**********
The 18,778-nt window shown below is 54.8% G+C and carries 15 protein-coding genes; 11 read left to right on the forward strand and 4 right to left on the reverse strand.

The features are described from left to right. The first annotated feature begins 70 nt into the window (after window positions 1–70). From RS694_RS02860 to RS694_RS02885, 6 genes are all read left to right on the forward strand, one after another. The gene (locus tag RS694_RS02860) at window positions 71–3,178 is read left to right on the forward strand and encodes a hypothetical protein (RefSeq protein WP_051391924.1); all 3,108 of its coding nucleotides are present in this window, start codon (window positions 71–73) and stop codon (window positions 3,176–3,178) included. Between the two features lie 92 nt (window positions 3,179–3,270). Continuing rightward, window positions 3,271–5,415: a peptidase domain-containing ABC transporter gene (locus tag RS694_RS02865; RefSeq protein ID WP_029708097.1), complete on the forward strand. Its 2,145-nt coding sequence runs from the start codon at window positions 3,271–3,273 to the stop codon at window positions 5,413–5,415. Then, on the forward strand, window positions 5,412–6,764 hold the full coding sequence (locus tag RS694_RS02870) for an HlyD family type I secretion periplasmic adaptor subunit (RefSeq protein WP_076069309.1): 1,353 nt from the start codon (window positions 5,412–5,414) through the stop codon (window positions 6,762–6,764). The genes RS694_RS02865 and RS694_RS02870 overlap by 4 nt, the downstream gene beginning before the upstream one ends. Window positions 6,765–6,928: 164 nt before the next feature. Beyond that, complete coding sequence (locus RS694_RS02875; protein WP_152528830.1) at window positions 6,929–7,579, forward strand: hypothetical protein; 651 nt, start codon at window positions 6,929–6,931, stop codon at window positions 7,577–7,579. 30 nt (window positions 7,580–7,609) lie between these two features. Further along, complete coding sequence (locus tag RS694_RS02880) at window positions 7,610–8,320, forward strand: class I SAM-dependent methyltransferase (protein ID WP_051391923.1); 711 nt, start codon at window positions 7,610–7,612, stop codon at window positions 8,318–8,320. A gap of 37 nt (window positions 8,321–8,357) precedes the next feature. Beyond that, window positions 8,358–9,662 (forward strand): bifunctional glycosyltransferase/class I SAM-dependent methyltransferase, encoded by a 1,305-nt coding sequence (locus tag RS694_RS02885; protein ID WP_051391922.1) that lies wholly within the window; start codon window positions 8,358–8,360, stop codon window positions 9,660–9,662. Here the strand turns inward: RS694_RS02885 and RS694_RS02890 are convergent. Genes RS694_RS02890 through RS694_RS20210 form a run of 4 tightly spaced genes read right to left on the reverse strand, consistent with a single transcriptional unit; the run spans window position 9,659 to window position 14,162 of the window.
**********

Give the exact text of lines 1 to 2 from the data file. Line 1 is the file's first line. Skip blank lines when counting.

The 18,778-nt window shown below is 54.8% G+C and carries 15 protein-coding genes; 11 read left to right on the forward strand and 4 right to left on the reverse strand.

The features are described from left to right. The first annotated feature begins 70 nt into the window (after window positions 1–70). From RS694_RS02860 to RS694_RS02885, 6 genes are all read left to right on the forward strand, one after another. The gene (locus tag RS694_RS02860) at window positions 71–3,178 is read left to right on the forward strand and encodes a hypothetical protein (RefSeq protein WP_051391924.1); all 3,108 of its coding nucleotides are present in this window, start codon (window positions 71–73) and stop codon (window positions 3,176–3,178) included. Between the two features lie 92 nt (window positions 3,179–3,270). Continuing rightward, window positions 3,271–5,415: a peptidase domain-containing ABC transporter gene (locus tag RS694_RS02865; RefSeq protein ID WP_029708097.1), complete on the forward strand. Its 2,145-nt coding sequence runs from the start codon at window positions 3,271–3,273 to the stop codon at window positions 5,413–5,415. Then, on the forward strand, window positions 5,412–6,764 hold the full coding sequence (locus tag RS694_RS02870) for an HlyD family type I secretion periplasmic adaptor subunit (RefSeq protein WP_076069309.1): 1,353 nt from the start codon (window positions 5,412–5,414) through the stop codon (window positions 6,762–6,764). The genes RS694_RS02865 and RS694_RS02870 overlap by 4 nt, the downstream gene beginning before the upstream one ends. Window positions 6,765–6,928: 164 nt before the next feature. Beyond that, complete coding sequence (locus RS694_RS02875; protein WP_152528830.1) at window positions 6,929–7,579, forward strand: hypothetical protein; 651 nt, start codon at window positions 6,929–6,931, stop codon at window positions 7,577–7,579. 30 nt (window positions 7,580–7,609) lie between these two features. Further along, complete coding sequence (locus tag RS694_RS02880) at window positions 7,610–8,320, forward strand: class I SAM-dependent methyltransferase (protein ID WP_051391923.1); 711 nt, start codon at window positions 7,610–7,612, stop codon at window positions 8,318–8,320. A gap of 37 nt (window positions 8,321–8,357) precedes the next feature. Beyond that, window positions 8,358–9,662 (forward strand): bifunctional glycosyltransferase/class I SAM-dependent methyltransferase, encoded by a 1,305-nt coding sequence (locus tag RS694_RS02885; protein ID WP_051391922.1) that lies wholly within the window; start codon window positions 8,358–8,360, stop codon window positions 9,660–9,662. Here the strand turns inward: RS694_RS02885 and RS694_RS02890 are convergent. Genes RS694_RS02890 through RS694_RS20210 form a run of 4 tightly spaced genes read right to left on the reverse strand, consistent with a single transcriptional unit; the run spans window position 9,659 to window position 14,162 of the window.